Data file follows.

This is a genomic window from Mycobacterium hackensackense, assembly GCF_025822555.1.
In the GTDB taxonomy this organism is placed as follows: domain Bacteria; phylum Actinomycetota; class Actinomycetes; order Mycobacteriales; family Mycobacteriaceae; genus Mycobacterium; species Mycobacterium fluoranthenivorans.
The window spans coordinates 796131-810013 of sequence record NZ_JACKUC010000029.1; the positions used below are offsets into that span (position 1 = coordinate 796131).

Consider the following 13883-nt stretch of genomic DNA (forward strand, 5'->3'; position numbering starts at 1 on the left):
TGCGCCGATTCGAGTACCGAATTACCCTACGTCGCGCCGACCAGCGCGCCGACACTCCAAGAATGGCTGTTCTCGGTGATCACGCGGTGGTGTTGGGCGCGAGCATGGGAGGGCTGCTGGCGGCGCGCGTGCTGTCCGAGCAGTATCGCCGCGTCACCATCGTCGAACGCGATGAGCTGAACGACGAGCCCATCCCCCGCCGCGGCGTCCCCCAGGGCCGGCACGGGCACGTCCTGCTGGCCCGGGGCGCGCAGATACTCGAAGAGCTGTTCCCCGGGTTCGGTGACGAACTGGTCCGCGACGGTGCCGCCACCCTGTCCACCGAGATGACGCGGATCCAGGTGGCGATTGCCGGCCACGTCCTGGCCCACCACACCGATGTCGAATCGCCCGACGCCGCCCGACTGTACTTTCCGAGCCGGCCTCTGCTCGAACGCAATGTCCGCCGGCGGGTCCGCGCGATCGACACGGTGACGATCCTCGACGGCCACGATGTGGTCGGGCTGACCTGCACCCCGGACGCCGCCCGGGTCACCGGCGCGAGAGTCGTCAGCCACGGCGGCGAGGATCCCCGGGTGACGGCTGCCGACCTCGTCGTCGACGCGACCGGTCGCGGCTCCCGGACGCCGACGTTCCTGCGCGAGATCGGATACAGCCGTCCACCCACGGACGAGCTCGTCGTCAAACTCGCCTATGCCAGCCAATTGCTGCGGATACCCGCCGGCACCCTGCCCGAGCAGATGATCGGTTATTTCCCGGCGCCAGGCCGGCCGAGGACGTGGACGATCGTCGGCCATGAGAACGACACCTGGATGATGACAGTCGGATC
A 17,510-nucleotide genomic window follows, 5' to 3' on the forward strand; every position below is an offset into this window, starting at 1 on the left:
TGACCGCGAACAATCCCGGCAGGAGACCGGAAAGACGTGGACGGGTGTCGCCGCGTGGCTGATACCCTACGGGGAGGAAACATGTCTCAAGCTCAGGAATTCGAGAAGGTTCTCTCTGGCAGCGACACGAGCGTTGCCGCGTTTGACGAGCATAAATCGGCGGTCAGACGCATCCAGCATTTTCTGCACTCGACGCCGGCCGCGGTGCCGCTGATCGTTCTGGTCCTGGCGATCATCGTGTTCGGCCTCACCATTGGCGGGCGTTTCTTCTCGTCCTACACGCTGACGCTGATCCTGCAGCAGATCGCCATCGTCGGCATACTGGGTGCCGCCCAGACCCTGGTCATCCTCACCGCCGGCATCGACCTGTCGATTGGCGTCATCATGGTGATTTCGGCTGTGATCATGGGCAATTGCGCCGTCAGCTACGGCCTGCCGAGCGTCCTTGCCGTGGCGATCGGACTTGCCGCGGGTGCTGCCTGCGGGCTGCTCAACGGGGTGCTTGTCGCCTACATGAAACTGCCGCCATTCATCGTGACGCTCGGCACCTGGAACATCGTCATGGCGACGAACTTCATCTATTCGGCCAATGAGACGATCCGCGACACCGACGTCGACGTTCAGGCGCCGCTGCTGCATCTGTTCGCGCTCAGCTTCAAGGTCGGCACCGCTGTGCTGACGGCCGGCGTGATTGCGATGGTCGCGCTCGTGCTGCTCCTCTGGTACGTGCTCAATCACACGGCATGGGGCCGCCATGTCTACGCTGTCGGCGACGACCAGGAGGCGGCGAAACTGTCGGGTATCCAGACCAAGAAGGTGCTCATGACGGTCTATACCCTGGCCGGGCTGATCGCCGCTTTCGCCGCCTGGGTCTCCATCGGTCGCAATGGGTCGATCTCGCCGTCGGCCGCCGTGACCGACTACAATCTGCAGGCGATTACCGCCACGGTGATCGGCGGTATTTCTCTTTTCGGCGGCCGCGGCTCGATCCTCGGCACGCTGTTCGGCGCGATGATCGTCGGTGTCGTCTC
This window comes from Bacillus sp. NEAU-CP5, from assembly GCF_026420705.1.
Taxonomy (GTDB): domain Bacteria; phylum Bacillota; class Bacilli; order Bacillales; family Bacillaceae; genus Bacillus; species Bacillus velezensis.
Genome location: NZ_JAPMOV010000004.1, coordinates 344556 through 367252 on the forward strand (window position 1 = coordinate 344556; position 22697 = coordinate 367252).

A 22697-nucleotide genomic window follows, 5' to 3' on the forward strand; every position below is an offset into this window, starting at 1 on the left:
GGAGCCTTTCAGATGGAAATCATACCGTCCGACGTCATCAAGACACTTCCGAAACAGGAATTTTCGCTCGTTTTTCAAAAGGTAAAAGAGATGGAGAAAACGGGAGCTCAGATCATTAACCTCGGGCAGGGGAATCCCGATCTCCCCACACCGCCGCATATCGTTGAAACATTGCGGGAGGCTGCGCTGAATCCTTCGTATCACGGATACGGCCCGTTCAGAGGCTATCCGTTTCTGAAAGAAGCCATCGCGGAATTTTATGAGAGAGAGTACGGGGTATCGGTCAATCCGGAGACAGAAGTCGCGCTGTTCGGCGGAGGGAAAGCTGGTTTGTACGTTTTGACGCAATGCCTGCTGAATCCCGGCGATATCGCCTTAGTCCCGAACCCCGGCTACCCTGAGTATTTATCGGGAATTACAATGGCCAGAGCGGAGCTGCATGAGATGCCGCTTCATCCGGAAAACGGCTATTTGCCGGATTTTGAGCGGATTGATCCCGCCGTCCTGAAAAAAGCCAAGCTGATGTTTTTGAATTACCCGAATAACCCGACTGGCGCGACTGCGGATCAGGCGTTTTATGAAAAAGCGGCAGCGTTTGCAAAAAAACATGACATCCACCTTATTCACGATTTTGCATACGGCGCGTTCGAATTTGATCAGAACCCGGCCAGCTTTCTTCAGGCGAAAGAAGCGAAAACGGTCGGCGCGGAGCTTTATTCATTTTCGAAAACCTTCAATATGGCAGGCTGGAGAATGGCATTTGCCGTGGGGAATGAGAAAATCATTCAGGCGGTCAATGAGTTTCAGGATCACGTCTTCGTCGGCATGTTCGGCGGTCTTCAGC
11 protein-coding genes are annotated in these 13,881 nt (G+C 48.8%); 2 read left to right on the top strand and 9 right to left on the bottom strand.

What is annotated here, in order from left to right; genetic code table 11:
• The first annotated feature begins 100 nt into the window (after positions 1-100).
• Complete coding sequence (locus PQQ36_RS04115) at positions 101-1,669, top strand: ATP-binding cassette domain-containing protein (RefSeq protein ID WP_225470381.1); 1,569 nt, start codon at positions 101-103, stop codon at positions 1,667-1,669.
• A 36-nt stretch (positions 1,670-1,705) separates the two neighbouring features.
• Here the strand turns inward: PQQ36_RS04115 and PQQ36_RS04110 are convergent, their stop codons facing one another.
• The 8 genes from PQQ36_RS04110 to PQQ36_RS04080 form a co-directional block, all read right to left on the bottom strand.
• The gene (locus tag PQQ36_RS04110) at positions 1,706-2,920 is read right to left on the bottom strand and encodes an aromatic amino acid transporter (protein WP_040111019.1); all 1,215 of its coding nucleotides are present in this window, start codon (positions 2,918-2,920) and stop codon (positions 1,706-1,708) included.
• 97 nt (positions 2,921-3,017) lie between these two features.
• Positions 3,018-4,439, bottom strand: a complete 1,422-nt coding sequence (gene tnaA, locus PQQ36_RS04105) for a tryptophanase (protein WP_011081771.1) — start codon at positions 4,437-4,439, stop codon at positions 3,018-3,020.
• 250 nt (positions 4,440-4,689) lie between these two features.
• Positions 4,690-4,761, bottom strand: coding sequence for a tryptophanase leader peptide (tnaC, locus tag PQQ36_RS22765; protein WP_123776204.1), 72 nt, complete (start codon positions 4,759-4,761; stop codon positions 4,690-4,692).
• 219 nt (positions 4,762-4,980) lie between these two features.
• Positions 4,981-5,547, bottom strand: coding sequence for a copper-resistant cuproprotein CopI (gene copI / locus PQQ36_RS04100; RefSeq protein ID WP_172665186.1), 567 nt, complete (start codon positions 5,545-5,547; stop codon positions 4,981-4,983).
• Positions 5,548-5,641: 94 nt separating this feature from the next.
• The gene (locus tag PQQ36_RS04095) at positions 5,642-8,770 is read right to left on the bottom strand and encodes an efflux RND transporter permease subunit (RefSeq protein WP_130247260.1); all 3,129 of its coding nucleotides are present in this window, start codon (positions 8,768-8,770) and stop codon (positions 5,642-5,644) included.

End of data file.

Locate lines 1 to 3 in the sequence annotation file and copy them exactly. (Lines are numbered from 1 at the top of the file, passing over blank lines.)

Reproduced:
This is a genomic window from Mycobacterium hackensackense, assembly GCF_025822555.1.
In the GTDB taxonomy this organism is placed as follows: domain Bacteria; phylum Actinomycetota; class Actinomycetes; order Mycobacteriales; family Mycobacteriaceae; genus Mycobacterium; species Mycobacterium fluoranthenivorans.
The window spans coordinates 796131-810013 of sequence record NZ_JACKUC010000029.1; the positions used below are offsets into that span (position 1 = coordinate 796131).